The focus on shareholder values instead of customer value in large companies. –

Richard Eastman of the Kodak Company paid his employees above average rates, provided numerous perks for his employees and provided outstanding service.  He resisted unionization of his office and factory workers but always made sure his pay and benefit packages were always better than the current market.  With rising unionization of the work force, capital balanced the needs of customers, labor, and shareholders.

This trend began to change as future CEO Jack Welch gave a speech about “Shareholder Value,” to The Pierre in New York.  Combined with the Chicago school of Economics, led by Nobel laureate Milton Freedman business leaders began to worry more about share price than other aspects of the firm.  The effects have been remarkable.  Stock prices have increased for many companies, a particular segment of the investment class has gotten obscenely wealthy, and many mergers and acquisitions have happened to create massive economies of scale.  Shareholder value also lead to the Financial Crisis of 2008 popularized in “The Big Short,” the rise and fall of Enron, the skullduggery of RJR Nabisco and finally the destruction numerous corporate towns in middle America and popularized by the book “Glass House.”

There is plenty of pushback in the academic community against the shareholder value movement, but the business sector has not embraced it and still do not see employees as partners in success.

The inability for business to pay people their real labor value. –

Since the Presidency of George W. Bush and the bursting of the bubble, companies have gotten very good at creating what my friend Bob Karzeniowski calls the musical chairs economy.  Using slow growth as an excuses firms are demanding more experience from applicants and cutting back training opportunities.  People cannot get on the career ladder, and those that do often have limited chances for advancement.  I also should point out that recruiters and hiring managers openly discriminate against the unemployed people and those who are laid off.

The Great Recession of 2008 – 2009, created a glut of workers.  It has taken nine years, but now that the job market has tightened, business people have lost the “muscle memory,” to increase labor participation to meet the market demand.  We now have created perverse incentives such as airlines having to cancel flights because there are not enough pilots.  Low wages, the musical chairs job market, and the mental scars of the great recession create insecurity.  This instability leads to the undermining of self-esteem and mental illness issues.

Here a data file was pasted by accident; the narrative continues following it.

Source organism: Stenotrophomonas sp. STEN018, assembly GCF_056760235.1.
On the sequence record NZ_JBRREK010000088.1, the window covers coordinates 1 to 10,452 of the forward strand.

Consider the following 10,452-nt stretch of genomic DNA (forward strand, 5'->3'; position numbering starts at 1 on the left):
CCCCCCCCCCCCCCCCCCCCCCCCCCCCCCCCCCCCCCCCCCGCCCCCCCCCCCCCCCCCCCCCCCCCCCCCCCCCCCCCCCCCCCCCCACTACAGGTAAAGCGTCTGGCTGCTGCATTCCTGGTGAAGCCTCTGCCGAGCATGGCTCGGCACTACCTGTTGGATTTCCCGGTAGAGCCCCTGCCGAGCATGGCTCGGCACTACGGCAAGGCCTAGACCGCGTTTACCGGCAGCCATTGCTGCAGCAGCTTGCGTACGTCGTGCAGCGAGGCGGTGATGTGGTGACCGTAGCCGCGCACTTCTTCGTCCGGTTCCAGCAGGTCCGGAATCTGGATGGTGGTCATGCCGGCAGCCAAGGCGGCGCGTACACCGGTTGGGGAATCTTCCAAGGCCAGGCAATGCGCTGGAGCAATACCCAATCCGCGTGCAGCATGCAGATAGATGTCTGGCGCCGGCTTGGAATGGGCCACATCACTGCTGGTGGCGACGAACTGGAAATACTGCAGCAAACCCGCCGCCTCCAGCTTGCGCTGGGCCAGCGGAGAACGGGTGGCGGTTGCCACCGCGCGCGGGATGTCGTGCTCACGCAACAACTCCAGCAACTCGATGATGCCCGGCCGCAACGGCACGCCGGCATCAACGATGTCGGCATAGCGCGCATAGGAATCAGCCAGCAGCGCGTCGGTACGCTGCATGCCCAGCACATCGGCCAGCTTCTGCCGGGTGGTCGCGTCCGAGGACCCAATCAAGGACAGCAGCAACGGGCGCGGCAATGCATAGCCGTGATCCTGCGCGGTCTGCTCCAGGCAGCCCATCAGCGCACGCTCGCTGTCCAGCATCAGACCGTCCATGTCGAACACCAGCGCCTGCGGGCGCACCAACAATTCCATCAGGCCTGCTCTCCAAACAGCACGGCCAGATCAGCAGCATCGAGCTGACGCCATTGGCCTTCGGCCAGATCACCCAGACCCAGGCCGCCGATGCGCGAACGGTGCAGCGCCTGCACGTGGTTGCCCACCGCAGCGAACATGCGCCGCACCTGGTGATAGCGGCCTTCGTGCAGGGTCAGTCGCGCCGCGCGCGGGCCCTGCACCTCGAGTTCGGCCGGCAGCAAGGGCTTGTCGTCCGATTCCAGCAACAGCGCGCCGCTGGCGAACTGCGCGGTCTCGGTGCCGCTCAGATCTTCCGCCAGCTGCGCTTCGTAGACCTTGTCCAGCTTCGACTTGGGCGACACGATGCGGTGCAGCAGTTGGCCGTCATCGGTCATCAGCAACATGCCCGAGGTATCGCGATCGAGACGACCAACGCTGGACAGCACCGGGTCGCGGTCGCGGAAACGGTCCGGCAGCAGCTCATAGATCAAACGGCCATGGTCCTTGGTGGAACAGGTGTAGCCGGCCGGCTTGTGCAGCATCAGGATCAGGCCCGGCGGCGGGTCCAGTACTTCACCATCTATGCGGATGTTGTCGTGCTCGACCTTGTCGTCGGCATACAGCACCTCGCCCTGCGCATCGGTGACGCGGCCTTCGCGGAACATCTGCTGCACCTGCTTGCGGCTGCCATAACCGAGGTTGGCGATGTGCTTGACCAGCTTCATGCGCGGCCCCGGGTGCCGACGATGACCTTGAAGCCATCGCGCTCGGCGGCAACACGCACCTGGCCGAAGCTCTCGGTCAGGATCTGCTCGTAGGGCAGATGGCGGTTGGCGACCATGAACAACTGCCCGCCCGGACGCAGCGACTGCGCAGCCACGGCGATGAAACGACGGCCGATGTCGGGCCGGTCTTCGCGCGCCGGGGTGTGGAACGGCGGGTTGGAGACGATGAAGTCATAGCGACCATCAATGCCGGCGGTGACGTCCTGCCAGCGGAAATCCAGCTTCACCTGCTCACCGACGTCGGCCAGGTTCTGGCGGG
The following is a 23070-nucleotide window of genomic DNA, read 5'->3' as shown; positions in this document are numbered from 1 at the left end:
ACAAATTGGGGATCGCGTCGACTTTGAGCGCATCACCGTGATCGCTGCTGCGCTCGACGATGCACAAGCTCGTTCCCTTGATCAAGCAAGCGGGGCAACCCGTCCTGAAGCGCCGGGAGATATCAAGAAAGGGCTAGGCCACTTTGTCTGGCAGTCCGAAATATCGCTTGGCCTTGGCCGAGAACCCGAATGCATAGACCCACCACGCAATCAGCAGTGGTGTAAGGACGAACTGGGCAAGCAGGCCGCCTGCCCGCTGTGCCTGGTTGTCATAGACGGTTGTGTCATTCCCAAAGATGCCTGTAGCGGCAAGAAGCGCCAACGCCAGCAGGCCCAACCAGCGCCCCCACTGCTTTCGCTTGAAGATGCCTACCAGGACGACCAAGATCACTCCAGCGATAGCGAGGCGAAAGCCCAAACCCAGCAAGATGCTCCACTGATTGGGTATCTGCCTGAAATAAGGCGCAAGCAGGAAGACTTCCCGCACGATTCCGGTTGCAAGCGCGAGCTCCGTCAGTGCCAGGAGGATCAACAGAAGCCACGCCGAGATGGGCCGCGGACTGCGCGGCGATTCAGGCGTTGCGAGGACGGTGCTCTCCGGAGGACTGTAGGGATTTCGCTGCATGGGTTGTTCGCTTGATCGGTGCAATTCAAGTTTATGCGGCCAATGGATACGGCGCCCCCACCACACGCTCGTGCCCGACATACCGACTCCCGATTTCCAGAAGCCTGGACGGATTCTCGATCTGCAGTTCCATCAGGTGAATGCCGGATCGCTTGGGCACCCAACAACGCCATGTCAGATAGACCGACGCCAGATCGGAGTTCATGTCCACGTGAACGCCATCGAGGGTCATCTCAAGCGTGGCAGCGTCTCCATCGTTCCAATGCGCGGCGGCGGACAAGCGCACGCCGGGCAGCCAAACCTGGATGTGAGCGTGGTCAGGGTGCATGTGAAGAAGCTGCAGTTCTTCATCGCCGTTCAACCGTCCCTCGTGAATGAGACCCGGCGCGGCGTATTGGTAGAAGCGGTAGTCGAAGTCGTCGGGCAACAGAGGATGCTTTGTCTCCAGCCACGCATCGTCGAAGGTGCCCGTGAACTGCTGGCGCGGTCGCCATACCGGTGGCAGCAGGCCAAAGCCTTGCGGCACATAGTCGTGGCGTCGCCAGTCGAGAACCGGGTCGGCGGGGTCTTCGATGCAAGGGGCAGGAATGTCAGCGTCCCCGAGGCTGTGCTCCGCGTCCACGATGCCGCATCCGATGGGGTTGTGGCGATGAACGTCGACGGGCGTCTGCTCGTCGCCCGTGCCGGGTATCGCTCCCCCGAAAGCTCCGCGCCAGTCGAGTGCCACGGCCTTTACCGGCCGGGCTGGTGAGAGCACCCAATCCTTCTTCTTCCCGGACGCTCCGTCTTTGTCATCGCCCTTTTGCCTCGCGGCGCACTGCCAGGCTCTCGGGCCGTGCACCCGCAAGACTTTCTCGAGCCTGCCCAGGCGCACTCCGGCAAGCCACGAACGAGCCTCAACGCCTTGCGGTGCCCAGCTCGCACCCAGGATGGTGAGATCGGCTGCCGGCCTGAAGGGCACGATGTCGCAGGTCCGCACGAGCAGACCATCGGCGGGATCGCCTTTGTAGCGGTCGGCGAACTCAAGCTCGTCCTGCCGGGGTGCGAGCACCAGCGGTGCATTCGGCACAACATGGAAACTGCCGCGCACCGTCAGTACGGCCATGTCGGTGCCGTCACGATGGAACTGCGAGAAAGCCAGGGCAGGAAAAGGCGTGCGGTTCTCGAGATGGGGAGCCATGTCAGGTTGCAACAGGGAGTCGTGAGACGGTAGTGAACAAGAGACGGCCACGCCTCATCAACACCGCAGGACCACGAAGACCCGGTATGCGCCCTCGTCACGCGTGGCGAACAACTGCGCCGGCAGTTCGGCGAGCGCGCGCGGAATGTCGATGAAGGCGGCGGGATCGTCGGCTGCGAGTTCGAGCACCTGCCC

The promotions of people with psychopathic tendencies into executive leadership roles.  –

Over the last 40 years, we have been promoting the wrong people into business leadership roles.  Many of these people support the short sided notion of increasing shareholder value.  Making matters worse is some of them are psychopathic who find emotional fulfillment by playing people off each other.  Instead of nurturing others and guiding the business, these leaders create a toxic stew of dysfunction.

It is even more pernicious because these leaders become celebrities in the corporate world and media.  Finally, psychopaths are emotional chameleons kissing up and kicking down to advance their careers.  These emotional vampires undermine morale, and the mind games threaten mental health.

Finally, social stigma against people with mental illness means people who should get help do not. –

Numerous studies have shown the stigma of mental illness is the principle reason people do not get treatment.  This stigma is amplified in the business world where mental toughness and grit are highly prized; to admit weakness is to accept failure.  Venture capitalists are reluctant to give money to people who might be risky.  Someone with bipolar disorder or narcissistic rage is risky to lead a project.  The stigma of mental illness is equal to risk, so business people shun it.

I find it ironic business people does not treat individuals with diabetes or high blood pressure in a similar fashion.  Mental illness if managed correctly, resembles those chronic diseases.  So the stigma of mental illness and its effects on a career prevent people from getting help when they need it.

Taken together, I think these six factors in the modern workplace make it fertile soil to nature mental illness.  Most business people pay lip service to their employee’s mental health because they are trying to keep the business running, meet payroll, and keep investors happy.  It is an ugly spiral; if we want productivity and GDP numbers to improve the business community will have to make some significant reforms.

Just as a factory with fewer fatal accidents is more productive one with deadly accidents; then the contemporary office with fewer mental health problems is more competitive than an office filled with dysfunctional people.  What we currently have is not sustainable, it is better to reform now than wait and see what happens next.

Until next time.